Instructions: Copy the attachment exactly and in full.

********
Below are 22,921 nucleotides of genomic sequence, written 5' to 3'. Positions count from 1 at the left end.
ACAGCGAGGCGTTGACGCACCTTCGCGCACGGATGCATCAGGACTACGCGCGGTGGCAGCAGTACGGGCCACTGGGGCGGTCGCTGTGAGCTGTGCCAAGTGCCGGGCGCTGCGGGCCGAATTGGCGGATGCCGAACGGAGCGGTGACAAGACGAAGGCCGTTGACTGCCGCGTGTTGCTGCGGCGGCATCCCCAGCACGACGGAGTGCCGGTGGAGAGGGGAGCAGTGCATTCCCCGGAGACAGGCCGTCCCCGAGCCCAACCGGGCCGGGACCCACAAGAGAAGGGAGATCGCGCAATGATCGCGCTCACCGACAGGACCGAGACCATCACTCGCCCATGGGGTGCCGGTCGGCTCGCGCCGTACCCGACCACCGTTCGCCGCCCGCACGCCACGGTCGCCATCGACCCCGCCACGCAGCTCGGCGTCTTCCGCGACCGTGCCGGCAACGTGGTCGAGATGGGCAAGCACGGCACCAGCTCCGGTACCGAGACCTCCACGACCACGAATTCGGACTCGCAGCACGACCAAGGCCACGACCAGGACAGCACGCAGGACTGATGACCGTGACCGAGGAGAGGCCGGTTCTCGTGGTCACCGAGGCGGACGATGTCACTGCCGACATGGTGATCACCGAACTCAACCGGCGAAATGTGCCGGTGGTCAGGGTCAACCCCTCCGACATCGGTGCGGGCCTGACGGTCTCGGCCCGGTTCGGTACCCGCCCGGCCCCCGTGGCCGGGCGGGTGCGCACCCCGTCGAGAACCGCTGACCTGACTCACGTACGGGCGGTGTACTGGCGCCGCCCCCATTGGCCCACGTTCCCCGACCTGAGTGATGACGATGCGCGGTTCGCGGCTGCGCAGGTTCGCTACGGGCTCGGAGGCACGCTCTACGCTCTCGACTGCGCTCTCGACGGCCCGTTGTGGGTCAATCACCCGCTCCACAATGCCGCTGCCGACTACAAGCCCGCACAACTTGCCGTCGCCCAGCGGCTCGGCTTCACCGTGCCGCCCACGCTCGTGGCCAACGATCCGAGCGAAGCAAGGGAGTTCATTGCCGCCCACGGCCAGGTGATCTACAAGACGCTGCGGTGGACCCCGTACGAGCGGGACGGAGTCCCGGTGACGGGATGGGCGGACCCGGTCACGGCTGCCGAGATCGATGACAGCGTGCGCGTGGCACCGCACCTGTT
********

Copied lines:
Below are 22,921 nucleotides of genomic sequence, written 5' to 3'. Positions count from 1 at the left end.
ACAGCGAGGCGTTGACGCACCTTCGCGCACGGATGCATCAGGACTACGCGCGGTGGCAGCAGTACGGGCCACTGGGGCGGTCGCTGTGAGCTGTGCCAAGTGCCGGGCGCTGCGGGCCGAATTGGCGGATGCCGAACGGAGCGGTGACAAGACGAAGGCCGTTGACTGCCGCGTGTTGCTGCGGCGGCATCCCCAGCACGACGGAGTGCCGGTGGAGAGGGGAGCAGTGCATTCCCCGGAGACAGGCCGTCCCCGAGCCCAACCGGGCCGGGACCCACAAGAGAAGGGAGATCGCGCAATGATCGCGCTCACCGACAGGACCGAGACCATCACTCGCCCATGGGGTGCCGGTCGGCTCGCGCCGTACCCGACCACCGTTCGCCGCCCGCACGCCACGGTCGCCATCGACCCCGCCACGCAGCTCGGCGTCTTCCGCGACCGTGCCGGCAACGTGGTCGAGATGGGCAAGCACGGCACCAGCTCCGGTACCGAGACCTCCACGACCACGAATTCGGACTCGCAGCACGACCAAGGCCACGACCAGGACAGCACGCAGGACTGATGACCGTGACCGAGGAGAGGCCGGTTCTCGTGGTCACCGAGGCGGACGATGTCACTGCCGACATGGTGATCACCGAACTCAACCGGCGAAATGTGCCGGTGGTCAGGGTCAACCCCTCCGACATCGGTGCGGGCCTGACGGTCTCGGCCCGGTTCGGTACCCGCCCGGCCCCCGTGGCCGGGCGGGTGCGCACCCCGTCGAGAACCGCTGACCTGACTCACGTACGGGCGGTGTACTGGCGCCGCCCCCATTGGCCCACGTTCCCCGACCTGAGTGATGACGATGCGCGGTTCGCGGCTGCGCAGGTTCGCTACGGGCTCGGAGGCACGCTCTACGCTCTCGACTGCGCTCTCGACGGCCCGTTGTGGGTCAATCACCCGCTCCACAATGCCGCTGCCGACTACAAGCCCGCACAACTTGCCGTCGCCCAGCGGCTCGGCTTCACCGTGCCGCCCACGCTCGTGGCCAACGATCCGAGCGAAGCAAGGGAGTTCATTGCCGCCCACGGCCAGGTGATCTACAAGACGCTGCGGTGGACCCCGTACGAGCGGGACGGAGTCCCGGTGACGGGATGGGCGGACCCGGTCACGGCTGCCGAGATCGATGACAGCGTGCGCGTGGCACCGCACCTGTT